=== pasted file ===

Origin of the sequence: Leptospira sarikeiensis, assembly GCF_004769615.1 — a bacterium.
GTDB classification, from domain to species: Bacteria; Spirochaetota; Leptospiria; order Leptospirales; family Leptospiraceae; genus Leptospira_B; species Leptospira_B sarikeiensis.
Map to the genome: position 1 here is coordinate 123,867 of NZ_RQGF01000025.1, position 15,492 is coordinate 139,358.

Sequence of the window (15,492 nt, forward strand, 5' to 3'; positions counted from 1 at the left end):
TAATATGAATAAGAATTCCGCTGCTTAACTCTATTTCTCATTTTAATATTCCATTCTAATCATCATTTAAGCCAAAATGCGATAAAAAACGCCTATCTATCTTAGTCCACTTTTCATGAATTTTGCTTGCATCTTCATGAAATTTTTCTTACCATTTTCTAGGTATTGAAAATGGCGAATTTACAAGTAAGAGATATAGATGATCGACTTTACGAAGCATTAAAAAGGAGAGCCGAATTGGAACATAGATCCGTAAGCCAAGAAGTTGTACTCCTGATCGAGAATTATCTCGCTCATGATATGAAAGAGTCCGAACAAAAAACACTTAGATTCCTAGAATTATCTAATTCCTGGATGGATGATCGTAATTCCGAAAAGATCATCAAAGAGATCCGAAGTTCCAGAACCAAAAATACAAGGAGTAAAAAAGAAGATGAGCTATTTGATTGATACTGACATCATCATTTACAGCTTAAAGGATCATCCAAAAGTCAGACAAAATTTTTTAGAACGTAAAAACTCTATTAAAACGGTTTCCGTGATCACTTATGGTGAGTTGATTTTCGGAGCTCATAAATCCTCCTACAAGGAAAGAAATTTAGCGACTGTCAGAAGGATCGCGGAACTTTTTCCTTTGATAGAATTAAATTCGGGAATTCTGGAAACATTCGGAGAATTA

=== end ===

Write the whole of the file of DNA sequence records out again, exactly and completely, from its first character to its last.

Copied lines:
Origin of the sequence: Leptospira sarikeiensis, assembly GCF_004769615.1 — a bacterium.
GTDB classification, from domain to species: Bacteria; Spirochaetota; Leptospiria; order Leptospirales; family Leptospiraceae; genus Leptospira_B; species Leptospira_B sarikeiensis.
Map to the genome: position 1 here is coordinate 123,867 of NZ_RQGF01000025.1, position 15,492 is coordinate 139,358.

Sequence of the window (15,492 nt, forward strand, 5' to 3'; positions counted from 1 at the left end):
TAATATGAATAAGAATTCCGCTGCTTAACTCTATTTCTCATTTTAATATTCCATTCTAATCATCATTTAAGCCAAAATGCGATAAAAAACGCCTATCTATCTTAGTCCACTTTTCATGAATTTTGCTTGCATCTTCATGAAATTTTTCTTACCATTTTCTAGGTATTGAAAATGGCGAATTTACAAGTAAGAGATATAGATGATCGACTTTACGAAGCATTAAAAAGGAGAGCCGAATTGGAACATAGATCCGTAAGCCAAGAAGTTGTACTCCTGATCGAGAATTATCTCGCTCATGATATGAAAGAGTCCGAACAAAAAACACTTAGATTCCTAGAATTATCTAATTCCTGGATGGATGATCGTAATTCCGAAAAGATCATCAAAGAGATCCGAAGTTCCAGAACCAAAAATACAAGGAGTAAAAAAGAAGATGAGCTATTTGATTGATACTGACATCATCATTTACAGCTTAAAGGATCATCCAAAAGTCAGACAAAATTTTTTAGAACGTAAAAACTCTATTAAAACGGTTTCCGTGATCACTTATGGTGAGTTGATTTTCGGAGCTCATAAATCCTCCTACAAGGAAAGAAATTTAGCGACTGTCAGAAGGATCGCGGAACTTTTTCCTTTGATAGAATTAAATTCGGGAATTCTGGAAACATTCGGAGAATTA